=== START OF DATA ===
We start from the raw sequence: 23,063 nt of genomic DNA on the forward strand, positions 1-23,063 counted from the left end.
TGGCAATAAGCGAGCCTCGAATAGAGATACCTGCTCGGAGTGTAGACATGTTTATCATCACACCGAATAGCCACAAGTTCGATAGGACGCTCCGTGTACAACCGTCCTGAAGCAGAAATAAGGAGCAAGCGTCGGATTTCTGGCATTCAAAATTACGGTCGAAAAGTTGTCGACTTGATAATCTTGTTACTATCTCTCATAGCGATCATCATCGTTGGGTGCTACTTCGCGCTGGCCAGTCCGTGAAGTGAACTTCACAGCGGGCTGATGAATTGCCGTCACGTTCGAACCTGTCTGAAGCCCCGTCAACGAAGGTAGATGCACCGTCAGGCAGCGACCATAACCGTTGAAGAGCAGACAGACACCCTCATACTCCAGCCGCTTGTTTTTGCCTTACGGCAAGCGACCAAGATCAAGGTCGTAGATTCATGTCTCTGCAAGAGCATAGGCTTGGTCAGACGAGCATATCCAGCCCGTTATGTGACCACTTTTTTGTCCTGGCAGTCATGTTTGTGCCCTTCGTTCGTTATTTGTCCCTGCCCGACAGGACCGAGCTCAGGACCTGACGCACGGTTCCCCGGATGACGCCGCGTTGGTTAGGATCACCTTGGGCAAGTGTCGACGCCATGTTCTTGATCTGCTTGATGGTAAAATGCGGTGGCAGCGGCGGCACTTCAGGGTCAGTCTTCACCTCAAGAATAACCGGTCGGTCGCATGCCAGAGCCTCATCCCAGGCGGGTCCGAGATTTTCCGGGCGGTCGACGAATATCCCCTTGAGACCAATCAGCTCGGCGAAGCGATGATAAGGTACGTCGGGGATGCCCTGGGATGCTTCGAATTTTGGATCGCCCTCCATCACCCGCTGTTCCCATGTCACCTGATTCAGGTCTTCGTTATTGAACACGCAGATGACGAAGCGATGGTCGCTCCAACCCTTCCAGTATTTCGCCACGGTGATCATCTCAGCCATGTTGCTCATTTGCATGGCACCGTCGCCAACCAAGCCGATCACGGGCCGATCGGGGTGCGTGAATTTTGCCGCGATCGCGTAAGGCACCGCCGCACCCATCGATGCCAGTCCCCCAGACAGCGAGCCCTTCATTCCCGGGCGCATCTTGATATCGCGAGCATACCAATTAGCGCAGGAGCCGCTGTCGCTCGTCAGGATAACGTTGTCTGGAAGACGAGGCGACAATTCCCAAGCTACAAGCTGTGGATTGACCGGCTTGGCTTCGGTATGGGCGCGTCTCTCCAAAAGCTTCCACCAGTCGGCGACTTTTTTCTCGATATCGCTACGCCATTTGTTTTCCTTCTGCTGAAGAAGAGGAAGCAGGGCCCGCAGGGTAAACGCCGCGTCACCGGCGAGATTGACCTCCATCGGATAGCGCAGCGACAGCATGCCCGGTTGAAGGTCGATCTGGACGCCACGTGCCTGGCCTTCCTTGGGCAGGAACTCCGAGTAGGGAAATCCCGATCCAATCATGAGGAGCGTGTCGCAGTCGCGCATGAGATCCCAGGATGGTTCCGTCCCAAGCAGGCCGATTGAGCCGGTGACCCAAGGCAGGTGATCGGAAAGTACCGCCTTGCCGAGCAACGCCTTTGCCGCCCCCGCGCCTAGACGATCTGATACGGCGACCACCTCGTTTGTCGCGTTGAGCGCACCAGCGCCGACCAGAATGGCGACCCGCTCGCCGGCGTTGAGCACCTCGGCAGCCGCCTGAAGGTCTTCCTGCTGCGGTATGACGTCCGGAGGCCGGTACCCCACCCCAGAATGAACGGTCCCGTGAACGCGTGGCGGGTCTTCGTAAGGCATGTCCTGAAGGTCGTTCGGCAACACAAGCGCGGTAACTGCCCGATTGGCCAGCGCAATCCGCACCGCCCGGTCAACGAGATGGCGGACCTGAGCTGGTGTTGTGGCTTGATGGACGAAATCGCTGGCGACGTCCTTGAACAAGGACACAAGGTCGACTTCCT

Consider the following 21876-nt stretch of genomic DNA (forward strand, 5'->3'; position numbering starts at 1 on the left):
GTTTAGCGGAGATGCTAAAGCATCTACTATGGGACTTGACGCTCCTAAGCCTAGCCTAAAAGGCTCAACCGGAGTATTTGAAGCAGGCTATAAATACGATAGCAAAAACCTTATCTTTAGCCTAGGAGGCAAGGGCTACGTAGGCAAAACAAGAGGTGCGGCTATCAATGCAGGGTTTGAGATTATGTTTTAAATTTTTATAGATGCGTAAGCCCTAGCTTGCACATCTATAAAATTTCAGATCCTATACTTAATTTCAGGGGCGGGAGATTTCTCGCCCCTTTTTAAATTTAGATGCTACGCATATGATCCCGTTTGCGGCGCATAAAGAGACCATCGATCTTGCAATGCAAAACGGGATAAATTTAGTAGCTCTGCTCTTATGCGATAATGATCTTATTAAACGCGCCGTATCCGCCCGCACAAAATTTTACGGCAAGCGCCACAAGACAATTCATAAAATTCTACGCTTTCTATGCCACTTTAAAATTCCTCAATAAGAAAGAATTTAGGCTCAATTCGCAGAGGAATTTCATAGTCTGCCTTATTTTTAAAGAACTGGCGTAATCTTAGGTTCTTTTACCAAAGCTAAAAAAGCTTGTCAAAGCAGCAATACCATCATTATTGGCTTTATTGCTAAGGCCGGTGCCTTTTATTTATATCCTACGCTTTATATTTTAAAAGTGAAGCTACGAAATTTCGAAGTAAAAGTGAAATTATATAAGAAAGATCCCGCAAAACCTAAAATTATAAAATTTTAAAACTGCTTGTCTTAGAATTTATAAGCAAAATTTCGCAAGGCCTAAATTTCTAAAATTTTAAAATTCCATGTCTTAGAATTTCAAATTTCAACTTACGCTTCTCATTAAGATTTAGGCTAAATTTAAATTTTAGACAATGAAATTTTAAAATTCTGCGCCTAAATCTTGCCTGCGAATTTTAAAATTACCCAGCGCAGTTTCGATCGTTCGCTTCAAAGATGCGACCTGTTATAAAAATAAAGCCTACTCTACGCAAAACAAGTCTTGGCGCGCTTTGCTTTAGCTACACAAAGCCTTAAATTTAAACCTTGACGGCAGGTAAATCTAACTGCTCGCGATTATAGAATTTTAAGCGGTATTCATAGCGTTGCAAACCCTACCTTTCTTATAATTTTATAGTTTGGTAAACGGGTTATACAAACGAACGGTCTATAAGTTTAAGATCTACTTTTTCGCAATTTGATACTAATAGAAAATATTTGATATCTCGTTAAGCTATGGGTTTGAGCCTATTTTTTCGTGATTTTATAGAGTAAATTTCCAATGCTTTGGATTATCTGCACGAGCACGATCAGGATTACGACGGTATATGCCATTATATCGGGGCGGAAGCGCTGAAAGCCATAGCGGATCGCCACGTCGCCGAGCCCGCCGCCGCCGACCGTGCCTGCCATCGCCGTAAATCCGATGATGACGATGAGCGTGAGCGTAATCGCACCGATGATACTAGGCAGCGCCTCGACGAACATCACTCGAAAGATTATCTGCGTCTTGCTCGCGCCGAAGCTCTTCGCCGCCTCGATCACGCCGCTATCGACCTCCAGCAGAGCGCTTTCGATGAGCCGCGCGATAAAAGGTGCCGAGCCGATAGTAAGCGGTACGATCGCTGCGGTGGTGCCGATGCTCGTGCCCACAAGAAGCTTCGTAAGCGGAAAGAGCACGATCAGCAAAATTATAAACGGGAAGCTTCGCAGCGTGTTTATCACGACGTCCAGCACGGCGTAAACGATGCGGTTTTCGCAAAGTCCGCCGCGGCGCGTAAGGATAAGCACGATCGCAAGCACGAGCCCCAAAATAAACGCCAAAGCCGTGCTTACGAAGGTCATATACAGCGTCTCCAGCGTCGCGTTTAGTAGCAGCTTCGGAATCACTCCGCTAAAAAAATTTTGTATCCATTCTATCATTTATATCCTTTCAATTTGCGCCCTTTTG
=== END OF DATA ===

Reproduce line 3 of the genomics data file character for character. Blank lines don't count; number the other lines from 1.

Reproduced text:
Consider the following 21876-nt stretch of genomic DNA (forward strand, 5'->3'; position numbering starts at 1 on the left):